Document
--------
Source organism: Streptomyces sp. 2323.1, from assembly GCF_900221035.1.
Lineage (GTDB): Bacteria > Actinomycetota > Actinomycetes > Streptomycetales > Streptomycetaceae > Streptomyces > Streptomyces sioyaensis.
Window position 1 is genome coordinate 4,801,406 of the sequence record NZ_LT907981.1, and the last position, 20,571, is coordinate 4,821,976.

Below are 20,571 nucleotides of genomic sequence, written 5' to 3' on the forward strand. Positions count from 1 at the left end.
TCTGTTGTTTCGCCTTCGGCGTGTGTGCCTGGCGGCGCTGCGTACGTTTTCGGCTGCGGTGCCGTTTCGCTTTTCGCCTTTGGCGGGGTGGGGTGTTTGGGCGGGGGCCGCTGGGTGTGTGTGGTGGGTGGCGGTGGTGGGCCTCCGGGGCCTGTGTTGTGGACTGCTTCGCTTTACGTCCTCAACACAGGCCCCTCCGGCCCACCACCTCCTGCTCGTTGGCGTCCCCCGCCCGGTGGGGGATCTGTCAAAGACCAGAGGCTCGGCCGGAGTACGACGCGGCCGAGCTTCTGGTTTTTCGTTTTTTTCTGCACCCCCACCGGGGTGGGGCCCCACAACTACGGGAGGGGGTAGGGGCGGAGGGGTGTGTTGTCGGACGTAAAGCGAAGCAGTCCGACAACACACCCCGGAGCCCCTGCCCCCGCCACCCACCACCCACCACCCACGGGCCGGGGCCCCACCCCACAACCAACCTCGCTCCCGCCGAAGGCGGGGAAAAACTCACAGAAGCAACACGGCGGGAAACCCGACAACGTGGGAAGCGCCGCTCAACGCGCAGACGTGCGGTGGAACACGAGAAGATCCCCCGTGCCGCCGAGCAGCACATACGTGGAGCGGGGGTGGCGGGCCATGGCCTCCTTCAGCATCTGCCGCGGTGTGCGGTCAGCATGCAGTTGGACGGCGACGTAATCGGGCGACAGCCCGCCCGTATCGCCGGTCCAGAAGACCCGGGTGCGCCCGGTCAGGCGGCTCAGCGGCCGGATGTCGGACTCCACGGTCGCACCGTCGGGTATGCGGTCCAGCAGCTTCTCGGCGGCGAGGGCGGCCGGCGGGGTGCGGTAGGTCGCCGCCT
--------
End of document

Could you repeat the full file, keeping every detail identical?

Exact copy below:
Source organism: Streptomyces sp. 2323.1, from assembly GCF_900221035.1.
Lineage (GTDB): Bacteria > Actinomycetota > Actinomycetes > Streptomycetales > Streptomycetaceae > Streptomyces > Streptomyces sioyaensis.
Window position 1 is genome coordinate 4,801,406 of the sequence record NZ_LT907981.1, and the last position, 20,571, is coordinate 4,821,976.

Below are 20,571 nucleotides of genomic sequence, written 5' to 3' on the forward strand. Positions count from 1 at the left end.
TCTGTTGTTTCGCCTTCGGCGTGTGTGCCTGGCGGCGCTGCGTACGTTTTCGGCTGCGGTGCCGTTTCGCTTTTCGCCTTTGGCGGGGTGGGGTGTTTGGGCGGGGGCCGCTGGGTGTGTGTGGTGGGTGGCGGTGGTGGGCCTCCGGGGCCTGTGTTGTGGACTGCTTCGCTTTACGTCCTCAACACAGGCCCCTCCGGCCCACCACCTCCTGCTCGTTGGCGTCCCCCGCCCGGTGGGGGATCTGTCAAAGACCAGAGGCTCGGCCGGAGTACGACGCGGCCGAGCTTCTGGTTTTTCGTTTTTTTCTGCACCCCCACCGGGGTGGGGCCCCACAACTACGGGAGGGGGTAGGGGCGGAGGGGTGTGTTGTCGGACGTAAAGCGAAGCAGTCCGACAACACACCCCGGAGCCCCTGCCCCCGCCACCCACCACCCACCACCCACGGGCCGGGGCCCCACCCCACAACCAACCTCGCTCCCGCCGAAGGCGGGGAAAAACTCACAGAAGCAACACGGCGGGAAACCCGACAACGTGGGAAGCGCCGCTCAACGCGCAGACGTGCGGTGGAACACGAGAAGATCCCCCGTGCCGCCGAGCAGCACATACGTGGAGCGGGGGTGGCGGGCCATGGCCTCCTTCAGCATCTGCCGCGGTGTGCGGTCAGCATGCAGTTGGACGGCGACGTAATCGGGCGACAGCCCGCCCGTATCGCCGGTCCAGAAGACCCGGGTGCGCCCGGTCAGGCGGCTCAGCGGCCGGATGTCGGACTCCACGGTCGCACCGTCGGGTATGCGGTCCAGCAGCTTCTCGGCGGCGAGGGCGGCCGGCGGGGTGCGGTAGGTCGCCGCCT